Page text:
11. Thanks for pointing that out. I have spoken to brokers who have told me 20-30% but not sure of the exact terms. If 100%, the concern is the same, just greater. Back to the consideration of negative equity, thanks also for the rest of your reply. I like your emphasis on negative equity only being a problem if one needs to sell or remortgage. I suppose that by staggering mortgage terms you will never be remortgaging everything all at once either. Even so, the prospect of a prolonged downturn would still be alarming (it happened in Japan, and in parts of the UK, it could happen again). I guess this is why it's important to stress test at high interest rates, in case you end up stuck on a variable rate not being able to remortgage. I also take your point about having unencumbered properties which I suppose falls into the category C) of the suggestions I gave in my original post. My reservation here, and also with having lower LTV across the portfolio, is that at reduces the yield of the portfolio as a whole. If an investor is buying property with a 7% ROI but backing each one up with an unencumbered property with ROI of 3%, then the overall return is 5%. My point being that the returns that make property so great only come with a large amount of leverage due to yields being so low in today's environment, so someone going down the road of property as their main investment vehicle would want those leveraged returns, otherwise why not just invest in stocks. (I'm also sceptical about future capital growth, as you can probably tell! But I acknowledge that can greatly boost total returns). It seems like overall the point you're making is that negative equity is extremely unlikely to be a problem an investor actually has to deal with, but that there's not much one can do to actually protect themself against the remote possibility other than reducing leverage. Would you agree? Anyone else have a view on this subject? Thanks.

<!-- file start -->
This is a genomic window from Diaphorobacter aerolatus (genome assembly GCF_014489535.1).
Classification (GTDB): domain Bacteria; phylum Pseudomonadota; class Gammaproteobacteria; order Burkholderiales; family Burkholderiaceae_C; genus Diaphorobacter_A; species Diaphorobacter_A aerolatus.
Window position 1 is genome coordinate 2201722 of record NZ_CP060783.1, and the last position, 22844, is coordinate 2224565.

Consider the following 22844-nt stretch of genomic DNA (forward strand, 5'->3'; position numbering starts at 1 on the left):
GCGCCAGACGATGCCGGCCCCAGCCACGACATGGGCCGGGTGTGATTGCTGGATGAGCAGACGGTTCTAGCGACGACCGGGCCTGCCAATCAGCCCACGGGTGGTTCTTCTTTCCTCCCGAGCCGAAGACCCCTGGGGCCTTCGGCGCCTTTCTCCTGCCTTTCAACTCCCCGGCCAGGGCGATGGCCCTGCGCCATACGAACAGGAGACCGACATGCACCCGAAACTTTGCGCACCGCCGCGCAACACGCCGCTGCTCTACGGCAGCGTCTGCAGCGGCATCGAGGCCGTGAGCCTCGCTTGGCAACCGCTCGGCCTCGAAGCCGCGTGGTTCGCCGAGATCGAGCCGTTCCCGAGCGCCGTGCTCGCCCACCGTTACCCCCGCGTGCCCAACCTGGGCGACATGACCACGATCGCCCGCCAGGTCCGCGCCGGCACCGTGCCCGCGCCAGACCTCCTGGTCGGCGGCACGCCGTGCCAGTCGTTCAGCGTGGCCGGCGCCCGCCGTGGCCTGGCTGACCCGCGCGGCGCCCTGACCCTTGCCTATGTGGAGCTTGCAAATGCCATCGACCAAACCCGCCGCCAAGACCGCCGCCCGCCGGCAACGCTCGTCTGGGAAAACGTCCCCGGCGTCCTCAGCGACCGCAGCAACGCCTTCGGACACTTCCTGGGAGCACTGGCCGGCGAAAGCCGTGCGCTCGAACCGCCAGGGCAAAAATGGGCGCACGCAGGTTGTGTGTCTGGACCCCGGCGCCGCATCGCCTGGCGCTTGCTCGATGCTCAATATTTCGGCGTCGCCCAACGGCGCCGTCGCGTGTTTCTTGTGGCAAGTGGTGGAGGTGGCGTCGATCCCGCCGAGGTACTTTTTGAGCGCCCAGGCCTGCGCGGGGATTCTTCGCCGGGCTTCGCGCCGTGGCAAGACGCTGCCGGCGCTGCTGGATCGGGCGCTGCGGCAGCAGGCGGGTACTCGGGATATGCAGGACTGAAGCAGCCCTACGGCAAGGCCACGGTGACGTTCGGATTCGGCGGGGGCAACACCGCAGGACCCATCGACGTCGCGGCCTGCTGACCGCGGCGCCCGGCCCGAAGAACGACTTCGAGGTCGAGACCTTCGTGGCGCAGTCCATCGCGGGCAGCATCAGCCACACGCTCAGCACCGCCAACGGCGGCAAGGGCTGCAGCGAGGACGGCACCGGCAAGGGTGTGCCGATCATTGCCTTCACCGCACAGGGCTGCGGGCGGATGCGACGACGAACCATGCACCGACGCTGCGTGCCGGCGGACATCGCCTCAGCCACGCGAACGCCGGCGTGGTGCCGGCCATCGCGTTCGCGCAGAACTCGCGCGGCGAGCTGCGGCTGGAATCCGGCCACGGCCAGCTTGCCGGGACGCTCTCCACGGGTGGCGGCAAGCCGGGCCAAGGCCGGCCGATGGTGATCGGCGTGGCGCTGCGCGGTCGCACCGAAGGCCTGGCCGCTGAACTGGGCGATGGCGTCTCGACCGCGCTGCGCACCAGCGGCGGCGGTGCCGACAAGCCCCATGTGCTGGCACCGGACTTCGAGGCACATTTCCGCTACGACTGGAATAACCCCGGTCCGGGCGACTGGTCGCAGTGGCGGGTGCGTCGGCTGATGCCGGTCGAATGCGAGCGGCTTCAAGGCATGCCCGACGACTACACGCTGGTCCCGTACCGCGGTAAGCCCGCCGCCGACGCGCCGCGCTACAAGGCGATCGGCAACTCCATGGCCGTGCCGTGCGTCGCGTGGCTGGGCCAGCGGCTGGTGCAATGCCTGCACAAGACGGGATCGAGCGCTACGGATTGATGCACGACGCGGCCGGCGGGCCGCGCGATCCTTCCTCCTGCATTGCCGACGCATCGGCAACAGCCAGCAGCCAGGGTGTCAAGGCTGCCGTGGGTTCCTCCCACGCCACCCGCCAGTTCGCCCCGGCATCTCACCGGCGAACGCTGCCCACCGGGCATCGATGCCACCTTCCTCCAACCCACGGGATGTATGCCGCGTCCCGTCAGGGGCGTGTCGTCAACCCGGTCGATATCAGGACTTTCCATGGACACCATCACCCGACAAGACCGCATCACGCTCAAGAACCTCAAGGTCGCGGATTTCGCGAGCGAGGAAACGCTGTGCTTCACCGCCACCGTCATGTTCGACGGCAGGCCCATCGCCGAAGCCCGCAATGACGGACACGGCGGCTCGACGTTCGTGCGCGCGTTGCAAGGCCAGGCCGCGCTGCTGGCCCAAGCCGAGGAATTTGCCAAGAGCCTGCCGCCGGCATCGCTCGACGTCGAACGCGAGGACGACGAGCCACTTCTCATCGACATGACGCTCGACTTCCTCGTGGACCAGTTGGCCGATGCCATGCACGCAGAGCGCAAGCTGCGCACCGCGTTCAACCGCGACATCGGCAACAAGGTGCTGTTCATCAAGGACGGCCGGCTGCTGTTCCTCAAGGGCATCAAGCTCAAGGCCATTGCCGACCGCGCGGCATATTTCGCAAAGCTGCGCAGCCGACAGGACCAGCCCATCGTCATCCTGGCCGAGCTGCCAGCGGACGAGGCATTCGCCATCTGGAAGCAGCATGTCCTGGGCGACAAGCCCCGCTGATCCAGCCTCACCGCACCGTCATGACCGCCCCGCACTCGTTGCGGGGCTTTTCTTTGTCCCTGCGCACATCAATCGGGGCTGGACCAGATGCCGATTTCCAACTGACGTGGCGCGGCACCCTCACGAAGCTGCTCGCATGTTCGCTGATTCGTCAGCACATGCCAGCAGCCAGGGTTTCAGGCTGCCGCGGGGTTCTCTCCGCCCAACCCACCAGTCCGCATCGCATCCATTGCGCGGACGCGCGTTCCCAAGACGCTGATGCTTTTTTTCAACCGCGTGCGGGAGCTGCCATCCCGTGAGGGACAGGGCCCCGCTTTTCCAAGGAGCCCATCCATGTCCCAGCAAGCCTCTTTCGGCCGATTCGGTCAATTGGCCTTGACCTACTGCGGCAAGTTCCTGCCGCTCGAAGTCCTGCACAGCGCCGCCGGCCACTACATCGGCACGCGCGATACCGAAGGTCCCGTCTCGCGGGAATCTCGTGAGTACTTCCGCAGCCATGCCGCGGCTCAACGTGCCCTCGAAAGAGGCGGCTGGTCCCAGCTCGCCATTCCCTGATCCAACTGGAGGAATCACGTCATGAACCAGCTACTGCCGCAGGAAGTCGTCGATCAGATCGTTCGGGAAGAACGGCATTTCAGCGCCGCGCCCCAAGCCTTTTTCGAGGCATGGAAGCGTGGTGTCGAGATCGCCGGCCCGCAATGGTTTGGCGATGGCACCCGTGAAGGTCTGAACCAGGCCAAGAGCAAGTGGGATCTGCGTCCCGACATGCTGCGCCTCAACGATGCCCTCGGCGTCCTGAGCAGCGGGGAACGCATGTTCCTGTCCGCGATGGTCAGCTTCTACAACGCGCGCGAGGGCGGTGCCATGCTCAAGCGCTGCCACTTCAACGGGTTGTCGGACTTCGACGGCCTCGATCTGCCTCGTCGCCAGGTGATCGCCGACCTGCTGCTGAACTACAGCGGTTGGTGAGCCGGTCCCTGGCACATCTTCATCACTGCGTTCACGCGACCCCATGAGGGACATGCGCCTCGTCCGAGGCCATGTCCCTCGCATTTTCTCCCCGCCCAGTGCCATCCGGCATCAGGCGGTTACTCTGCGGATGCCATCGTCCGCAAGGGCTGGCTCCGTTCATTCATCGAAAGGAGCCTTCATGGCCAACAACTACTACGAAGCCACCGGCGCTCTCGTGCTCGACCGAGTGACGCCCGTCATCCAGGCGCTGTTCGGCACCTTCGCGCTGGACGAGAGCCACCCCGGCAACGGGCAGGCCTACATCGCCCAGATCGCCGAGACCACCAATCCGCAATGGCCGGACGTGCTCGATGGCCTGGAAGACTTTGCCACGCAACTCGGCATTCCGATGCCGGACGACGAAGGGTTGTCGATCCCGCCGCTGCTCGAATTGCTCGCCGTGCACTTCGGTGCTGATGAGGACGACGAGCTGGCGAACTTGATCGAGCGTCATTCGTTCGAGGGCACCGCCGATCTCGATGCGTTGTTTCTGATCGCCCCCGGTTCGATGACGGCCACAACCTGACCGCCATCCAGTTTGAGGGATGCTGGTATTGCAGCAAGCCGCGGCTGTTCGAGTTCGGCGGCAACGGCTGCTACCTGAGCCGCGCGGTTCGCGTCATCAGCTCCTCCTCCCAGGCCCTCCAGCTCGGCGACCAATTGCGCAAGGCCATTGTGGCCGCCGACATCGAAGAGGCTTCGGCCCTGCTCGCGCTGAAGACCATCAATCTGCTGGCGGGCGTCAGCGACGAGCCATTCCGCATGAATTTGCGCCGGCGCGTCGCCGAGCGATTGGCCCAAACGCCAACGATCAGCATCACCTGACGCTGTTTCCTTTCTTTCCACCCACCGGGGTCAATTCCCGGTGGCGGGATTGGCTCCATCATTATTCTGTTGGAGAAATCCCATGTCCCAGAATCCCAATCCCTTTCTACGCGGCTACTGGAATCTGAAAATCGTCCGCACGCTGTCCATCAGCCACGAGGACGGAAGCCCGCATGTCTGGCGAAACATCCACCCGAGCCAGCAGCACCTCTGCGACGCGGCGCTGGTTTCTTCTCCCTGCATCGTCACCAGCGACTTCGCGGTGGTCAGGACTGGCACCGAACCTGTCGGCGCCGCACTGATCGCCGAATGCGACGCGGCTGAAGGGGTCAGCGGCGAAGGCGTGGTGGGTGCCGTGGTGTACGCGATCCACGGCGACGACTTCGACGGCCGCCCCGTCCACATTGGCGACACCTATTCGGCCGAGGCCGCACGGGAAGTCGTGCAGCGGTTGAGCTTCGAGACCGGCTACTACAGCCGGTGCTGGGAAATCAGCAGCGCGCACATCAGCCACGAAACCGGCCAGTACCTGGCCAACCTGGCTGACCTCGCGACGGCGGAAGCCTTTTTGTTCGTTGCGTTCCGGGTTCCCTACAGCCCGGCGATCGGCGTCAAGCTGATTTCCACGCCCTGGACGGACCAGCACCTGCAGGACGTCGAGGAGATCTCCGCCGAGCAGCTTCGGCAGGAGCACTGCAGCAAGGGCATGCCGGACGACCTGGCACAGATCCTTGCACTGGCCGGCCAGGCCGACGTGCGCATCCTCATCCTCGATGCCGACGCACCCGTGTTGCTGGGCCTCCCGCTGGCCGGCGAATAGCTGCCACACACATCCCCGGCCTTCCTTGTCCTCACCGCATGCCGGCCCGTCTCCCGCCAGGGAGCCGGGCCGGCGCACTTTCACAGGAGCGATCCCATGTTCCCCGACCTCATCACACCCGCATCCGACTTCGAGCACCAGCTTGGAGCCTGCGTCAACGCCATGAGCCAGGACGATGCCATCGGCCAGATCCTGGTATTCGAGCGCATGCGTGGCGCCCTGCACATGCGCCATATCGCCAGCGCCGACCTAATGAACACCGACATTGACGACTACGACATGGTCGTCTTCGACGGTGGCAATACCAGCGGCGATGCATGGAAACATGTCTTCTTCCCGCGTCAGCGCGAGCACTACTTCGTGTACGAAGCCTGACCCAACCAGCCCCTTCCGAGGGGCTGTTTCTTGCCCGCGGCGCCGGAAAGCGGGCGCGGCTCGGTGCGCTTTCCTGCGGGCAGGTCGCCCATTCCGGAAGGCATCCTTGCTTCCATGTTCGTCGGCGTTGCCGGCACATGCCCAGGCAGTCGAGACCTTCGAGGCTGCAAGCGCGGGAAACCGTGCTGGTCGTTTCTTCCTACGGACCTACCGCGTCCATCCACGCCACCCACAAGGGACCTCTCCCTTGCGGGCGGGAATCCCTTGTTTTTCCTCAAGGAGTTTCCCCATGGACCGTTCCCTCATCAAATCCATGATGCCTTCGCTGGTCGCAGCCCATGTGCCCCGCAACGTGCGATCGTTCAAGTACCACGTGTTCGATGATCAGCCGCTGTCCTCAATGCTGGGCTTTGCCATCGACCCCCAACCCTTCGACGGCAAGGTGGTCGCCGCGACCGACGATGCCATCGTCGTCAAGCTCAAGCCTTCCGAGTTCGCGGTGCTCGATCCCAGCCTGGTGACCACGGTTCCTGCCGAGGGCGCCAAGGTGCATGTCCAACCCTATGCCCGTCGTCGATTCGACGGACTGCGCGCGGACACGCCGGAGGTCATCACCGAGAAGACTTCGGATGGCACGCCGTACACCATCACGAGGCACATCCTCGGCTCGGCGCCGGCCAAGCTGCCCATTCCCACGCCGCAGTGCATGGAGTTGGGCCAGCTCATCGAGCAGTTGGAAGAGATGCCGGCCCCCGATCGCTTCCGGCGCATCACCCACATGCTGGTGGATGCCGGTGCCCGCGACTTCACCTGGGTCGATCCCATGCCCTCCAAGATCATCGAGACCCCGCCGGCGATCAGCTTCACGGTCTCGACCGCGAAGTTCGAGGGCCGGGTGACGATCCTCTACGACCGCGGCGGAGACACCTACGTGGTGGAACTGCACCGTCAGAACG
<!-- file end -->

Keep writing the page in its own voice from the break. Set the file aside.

12. It's no secret that leveraged property investment has been very lucrative in recent decades, but people have been made bankrupt as well, especially in 2008. I'm trying to get to grips with how people with larger portfolios sleep at night with lots of mortgage debt to their name. Let's say I have one Buy-To-Let worth £200k with £150k debt against it and it's held in an SPV with a 20% personal guarantee (PG). The most I can lose personally is 20% of debt, so £30k. This isn't too scary, unless I've spent all my money it probably won't bankrupt me and it's not an insurmountable amount of money to rebuild. Anyone hoping to grow big though is going to one day end up with much more debt than this, perhaps they will end up with 20 of the same property, worth a total of £4M with £3M debt and the same 20% PG. Now they are personally liable for up to £600k! That's a much scarier amount. I can think of a few ways investors might justify these risks and I'd be interested to get your thoughts. A) prices will never fall more than 25% and so negative equity will never occur, and if the property needs remortaging at this price (which won't be possible without putting new money in because of the new value) then it can be easily sold to cover the debt. B ) before prices get anywhere near dropping by 25%, the government will step in to support the housing market C) The investor has sufficient other assets to cover any insolvency in their property portfolio I get the impression that a lot of people are either not thinking about this risk or thinking of A and B. In my eyes at the moment, only C is really that safe. If the properties are held personally or with a larger PG, then much more is at risk. As an investor grows their portfolio, they might be under the impression that they are unstoppable, but if they keep up a mortgage LTV of 75% across their portfolio, they are no more safe against bankruptcy than someone with a single property, and in fact have more to lose. Please let me know what you think, do you have a way to mitigate against these risks? Am I missing something? Thanks